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Popular men's grooming brand Axe is, once again, challenging masculine stereotypes with a powerful new ad and social media initiative. Released Wednesday, the "Is It OK For Guys?" commercial highlight...
A couple of months ago, a friend and I were ambling in Delhi Haat, where we encountered an exquisite painting. The painting depicted Krishna massaging Radha's feet. My friend found the painting a bit curious. When we sat down to treat ourselves with some melt-in-the-mouth pooranpolis at the Maharashtra food stall, he asked me," Isn't Krishna supposed to be the alpha-male, the chick-magnet? How can he be shown to be so subservient?"
In this 'vintage' ad, the actor had asked men to avoid indulging in 'feminine' things such as cooking and wearing pink.
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This new woman is an assimilation of western influences as well as her traditional culture. She is a hybrid who despite of all kinds of changes is able to strike a balance among diverse spheres of her life. What implications do these trends have for marketers, products and brands? With gender being the most common form of segmenting and targeting used by marketers in general and advertisers in particular, the multi-dimensional personality of the new women is posing to be a big challenge for brands.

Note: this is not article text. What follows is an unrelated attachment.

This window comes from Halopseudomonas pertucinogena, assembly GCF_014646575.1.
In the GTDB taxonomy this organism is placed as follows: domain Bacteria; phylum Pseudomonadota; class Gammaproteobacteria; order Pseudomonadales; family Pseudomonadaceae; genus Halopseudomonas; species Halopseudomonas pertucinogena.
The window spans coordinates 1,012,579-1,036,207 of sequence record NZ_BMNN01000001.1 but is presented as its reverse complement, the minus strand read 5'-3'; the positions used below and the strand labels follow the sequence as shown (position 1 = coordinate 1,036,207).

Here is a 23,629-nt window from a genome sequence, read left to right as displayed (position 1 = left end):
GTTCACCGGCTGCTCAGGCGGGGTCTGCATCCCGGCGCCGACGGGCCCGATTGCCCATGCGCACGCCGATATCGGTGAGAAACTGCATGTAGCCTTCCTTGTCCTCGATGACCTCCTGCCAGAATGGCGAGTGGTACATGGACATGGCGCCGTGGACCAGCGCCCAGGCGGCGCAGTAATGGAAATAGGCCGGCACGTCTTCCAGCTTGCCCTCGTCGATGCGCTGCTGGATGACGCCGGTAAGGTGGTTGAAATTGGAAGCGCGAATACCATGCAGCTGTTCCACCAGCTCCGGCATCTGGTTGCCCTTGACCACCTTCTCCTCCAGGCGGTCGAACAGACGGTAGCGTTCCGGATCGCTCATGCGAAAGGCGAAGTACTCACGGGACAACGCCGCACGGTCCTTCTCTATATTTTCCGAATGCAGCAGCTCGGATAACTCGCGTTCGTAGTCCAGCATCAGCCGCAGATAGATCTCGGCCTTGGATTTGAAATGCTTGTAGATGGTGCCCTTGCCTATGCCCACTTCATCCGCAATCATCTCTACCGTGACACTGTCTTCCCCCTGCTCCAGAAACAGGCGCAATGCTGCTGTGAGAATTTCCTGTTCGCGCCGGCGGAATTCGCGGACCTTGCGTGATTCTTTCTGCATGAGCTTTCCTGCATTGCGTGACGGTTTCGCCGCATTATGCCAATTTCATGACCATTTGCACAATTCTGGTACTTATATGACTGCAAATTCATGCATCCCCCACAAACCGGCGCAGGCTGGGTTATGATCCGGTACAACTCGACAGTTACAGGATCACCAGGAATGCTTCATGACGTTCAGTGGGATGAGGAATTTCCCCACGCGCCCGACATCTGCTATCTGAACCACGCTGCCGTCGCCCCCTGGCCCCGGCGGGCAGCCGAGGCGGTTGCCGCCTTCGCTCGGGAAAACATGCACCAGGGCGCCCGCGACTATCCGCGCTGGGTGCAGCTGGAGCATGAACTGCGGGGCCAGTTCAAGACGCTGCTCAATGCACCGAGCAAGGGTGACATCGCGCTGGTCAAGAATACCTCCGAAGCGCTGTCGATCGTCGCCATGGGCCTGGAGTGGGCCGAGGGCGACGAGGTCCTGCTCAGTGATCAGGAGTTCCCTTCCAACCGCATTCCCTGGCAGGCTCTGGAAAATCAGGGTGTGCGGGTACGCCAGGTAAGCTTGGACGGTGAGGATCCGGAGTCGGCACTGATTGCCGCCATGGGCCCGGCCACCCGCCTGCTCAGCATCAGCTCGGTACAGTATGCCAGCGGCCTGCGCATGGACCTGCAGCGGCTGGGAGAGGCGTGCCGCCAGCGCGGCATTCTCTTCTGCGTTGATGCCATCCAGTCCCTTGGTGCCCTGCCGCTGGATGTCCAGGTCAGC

NEW YORK — As India continues to grapple with the problem of rape and violence against women, superstar Aamir Khan said the "balance of power" needs to change in India and the definition of masculinit...
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This article is from Open Magazine. By Sunaina Kumar A survey conducted by the UN Population Fund at the end of 2014 found three broad categories of masculinity in India. It identified 'rigid masculi...
Though well intentioned, Udwin's take on the issues of gender violence, and what the film dubs as India's "rape problem," does more harm than good to the greater struggle for gender equality in India. Far from casting a contemplative reflection on the incident and its aftermath, India's Daughter feels more like an investigative expose replete with detailed re-enactments of the incident, which in a perverse way fetishises the rape and glorifies the violent incident, tropes that are familiar to those of us who grew up watching films about India.